Victims of violent crime are entitled to seek damages from their attackers in civil court. The American legal system imposes high standards for a criminal conviction, making the conviction itself a powerful tool for establishing civil liability. Hate crimes are no different.
- What Obligations Does an Employer Have to Help an Injured Employee?
- Hit by Debris from a Truck in Nevada
- Four Reasons Why a Workers’ Comp Claim Might be Denied
- Is Lead Poisoning Still with Us?
- Seeking Workers’ Compensation Coverage for Depression
- Roadway Debris Poses a Serious Risk to Motorized Scooters
- Lawsuits After Deaths During Childbirth
- Common Sources of Infant Head Injuries
- The Risk of Driving on Recalled Tires
- Pregnancy and Workers’ Compensation Claims
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Nevada has adopted a range of laws and regulations designed to prevent cyberbullying. The term covers a wide range of wrongful activities directed at a victim by electronic means (see NRS 388.122 for the complete definition of bullying). The law prohibits cyberbullying in schools and authorizes school authorities to take disciplinary actions against violators. For adults cyberbullying is also a crime, punishable as a misdemeanor or, in more serious cases, a gross misdemeanor. NRS 392.915. Even though cyberbullies are not physically attacking their victims, they can cause real harm. Victims of cyberbullying can end up hurting themselves or needing expensive psychiatric care. In those situations, parents sometimes wonder if the websites that host the forum where cyberbullying occurs can be held legally liable for damages. To encourage the robust development of the Internet, federal law provides blanket protection for websites and other “interactive computer services” against liability for content that they do not create themselves. Under Section 230 of the federal Communications Decency Act, a provider of website services cannot be treated as a publisher or speaker of any content provided by others. 47 U.S.C. §230(c)(1). This means that the host of an online discussion forum, social media companies like Facebook or Twitter, and owners of chat rooms are all protected from being vicariously liable for the content on their sites. The law preempts state law, meaning that state courts cannot skirt around it to impose liability that would not stick in federal court. Like a lot of legal topics involving new technologies, there are sometimes arguments that attorneys can use to show that Section 230 doesn’t apply to a specific website. Even if the owner’s agent, such as a site moderator, gets involved in a thread in which cyberbullying takes place, the immunity of Section 230 may still apply unless the moderator adds harmful language to the discussion that would itself be a form of cyberbullying. In legal terms, by assuming responsibility for creating harmful content the website ceases to be a “publisher” and becomes an “information content provider.” A website also could lose immunity if it encourages users to cyberbully others. A court has held that a website that “elicits allegedly illegal content and makes aggressive use of it in conducting its business” would not be immune under Section 230. Fair Hous. Council v. Rommates.com, LLC, 521 F.3d 1157, 1172 (2007). The attorneys at Greenman Goldberg Raby Martinez are keeping a close eye on the evolving borders between technology and the law. We have represented personal injury clients in the Las Vegas area for over 45 years and would be happy to talk to you about your cyberbullying case. Call us today for a free attorney consultation at 702-388-4476, or reach us through our contact page.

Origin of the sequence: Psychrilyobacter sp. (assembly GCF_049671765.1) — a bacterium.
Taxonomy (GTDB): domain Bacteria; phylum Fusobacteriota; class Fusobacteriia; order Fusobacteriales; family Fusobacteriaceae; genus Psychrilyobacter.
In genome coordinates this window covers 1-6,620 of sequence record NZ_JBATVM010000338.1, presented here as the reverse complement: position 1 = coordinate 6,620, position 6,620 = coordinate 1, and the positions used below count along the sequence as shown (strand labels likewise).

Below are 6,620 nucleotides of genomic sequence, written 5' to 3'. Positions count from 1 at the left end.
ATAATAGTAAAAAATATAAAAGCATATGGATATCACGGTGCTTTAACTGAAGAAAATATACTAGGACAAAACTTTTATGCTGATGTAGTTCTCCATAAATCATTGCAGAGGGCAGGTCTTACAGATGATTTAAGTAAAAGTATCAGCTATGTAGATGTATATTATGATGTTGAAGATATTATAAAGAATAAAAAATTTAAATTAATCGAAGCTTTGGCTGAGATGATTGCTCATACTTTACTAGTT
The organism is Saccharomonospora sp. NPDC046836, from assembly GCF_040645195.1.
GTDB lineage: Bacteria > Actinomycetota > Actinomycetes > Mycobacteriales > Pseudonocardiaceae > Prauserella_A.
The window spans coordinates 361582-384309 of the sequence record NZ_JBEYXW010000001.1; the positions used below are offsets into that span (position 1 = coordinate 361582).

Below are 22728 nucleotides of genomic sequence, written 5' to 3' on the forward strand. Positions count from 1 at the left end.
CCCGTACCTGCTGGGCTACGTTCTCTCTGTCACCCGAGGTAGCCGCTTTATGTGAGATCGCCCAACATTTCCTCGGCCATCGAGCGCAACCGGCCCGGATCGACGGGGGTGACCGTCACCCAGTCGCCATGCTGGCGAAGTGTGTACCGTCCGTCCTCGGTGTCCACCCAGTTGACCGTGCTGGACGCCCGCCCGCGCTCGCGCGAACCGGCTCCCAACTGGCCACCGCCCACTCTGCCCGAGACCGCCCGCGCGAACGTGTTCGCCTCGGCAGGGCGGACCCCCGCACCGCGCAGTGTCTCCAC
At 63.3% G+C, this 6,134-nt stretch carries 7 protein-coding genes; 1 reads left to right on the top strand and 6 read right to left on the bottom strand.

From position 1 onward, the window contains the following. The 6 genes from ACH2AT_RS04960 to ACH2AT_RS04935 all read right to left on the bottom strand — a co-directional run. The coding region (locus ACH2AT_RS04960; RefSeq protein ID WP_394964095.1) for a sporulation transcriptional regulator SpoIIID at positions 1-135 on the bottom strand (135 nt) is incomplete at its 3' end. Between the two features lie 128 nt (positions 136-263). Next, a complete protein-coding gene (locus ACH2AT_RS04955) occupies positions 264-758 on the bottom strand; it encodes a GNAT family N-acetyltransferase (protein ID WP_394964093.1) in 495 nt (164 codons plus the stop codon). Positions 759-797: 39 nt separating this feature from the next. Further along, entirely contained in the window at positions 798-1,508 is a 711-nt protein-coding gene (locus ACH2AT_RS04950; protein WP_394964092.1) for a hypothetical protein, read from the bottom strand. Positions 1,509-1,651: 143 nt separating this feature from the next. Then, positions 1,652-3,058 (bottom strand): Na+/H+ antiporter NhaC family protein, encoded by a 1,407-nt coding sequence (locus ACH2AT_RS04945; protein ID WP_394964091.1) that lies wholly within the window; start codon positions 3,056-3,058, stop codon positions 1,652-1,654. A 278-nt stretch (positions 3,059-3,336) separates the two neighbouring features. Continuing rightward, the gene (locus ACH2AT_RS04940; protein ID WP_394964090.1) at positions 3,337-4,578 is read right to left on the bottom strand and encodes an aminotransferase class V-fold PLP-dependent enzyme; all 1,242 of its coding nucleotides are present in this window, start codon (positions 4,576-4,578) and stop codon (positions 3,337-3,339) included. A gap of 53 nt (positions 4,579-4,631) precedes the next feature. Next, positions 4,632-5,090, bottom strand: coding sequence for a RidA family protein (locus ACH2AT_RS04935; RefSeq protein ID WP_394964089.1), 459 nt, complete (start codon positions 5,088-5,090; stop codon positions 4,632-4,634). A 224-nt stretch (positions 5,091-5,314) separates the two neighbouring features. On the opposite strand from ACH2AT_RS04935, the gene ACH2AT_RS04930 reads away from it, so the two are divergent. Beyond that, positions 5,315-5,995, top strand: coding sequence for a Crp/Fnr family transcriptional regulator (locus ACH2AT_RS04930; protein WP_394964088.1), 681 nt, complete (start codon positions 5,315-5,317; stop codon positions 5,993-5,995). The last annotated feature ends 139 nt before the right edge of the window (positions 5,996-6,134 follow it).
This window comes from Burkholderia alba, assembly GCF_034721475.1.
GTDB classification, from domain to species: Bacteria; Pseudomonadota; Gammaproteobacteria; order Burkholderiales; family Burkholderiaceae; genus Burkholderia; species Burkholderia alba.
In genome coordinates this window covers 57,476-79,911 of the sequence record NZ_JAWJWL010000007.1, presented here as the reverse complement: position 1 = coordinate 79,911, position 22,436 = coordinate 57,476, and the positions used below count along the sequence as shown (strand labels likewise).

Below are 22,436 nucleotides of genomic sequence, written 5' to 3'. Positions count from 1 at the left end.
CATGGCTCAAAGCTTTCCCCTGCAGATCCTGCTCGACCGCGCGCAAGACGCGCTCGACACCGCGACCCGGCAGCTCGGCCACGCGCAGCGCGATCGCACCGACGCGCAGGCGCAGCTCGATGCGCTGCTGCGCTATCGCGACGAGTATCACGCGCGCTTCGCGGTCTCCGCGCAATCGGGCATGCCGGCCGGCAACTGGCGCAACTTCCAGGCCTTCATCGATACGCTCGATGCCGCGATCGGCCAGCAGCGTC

Mobile gaming has become a big phenomenon in recent years. Games, like other content on a cell phone, can be distracting. But some games are especially so. Pokémon Go and other “augmented reality” games of its type work by overlaying game elements on the real world. Players advance in the game by exploring for virtual objects to interact with using their phones. The potential for “distracted walking” accidents is brought to players’ attention when starting up the game app. Pokémon Go’s loading screen warns players to “Remember to be alert at all times. Stay aware of your surroundings.” And before playing, players are required to click-through warnings like, “Do not enter dangerous areas while playing Pokemon Go,” and, “Do not play Pokémon Go while driving.”
Developers protect themselves against liabilityThese games also require players to agree to terms of service that provide that players play at their own risk and disclaim liability for personal injuries that occur while playing. Because a user must affirmatively agree to the terms of service before being allowed to play, chances are good that this type of “click-through” contract will be enforceable in court. This most likely means that the developers of games like Pokémon Go aren’t likely to be held liable for the personal injuries of players. They have two strong arguments in their favor: first, that the player entered into a valid contract that waived the developer’s liability, and second, that the player assumed the risk of injury by playing in a dangerous manner. One can draw parallels between augmented reality games and virtual racing apps. Someone who stares at a phone while walking risks all kinds of injury, from simple trip-and-fall accidents to walking in front of an oncoming car. Like riding a bike, there are risks inherent in not paying attention to your surroundings. A careful developer will make sure to avoid placing game elements in places that are inherently dangerous, because doing so could expose them to claims that they deliberately encouraged players to take risks. Pokémon Go players are unlikely to find important game elements located on an airport’s runway. However, a developer could face liability if it knows that an existing game feature is located in a place that has become dangerous, for example by being turned into a construction site.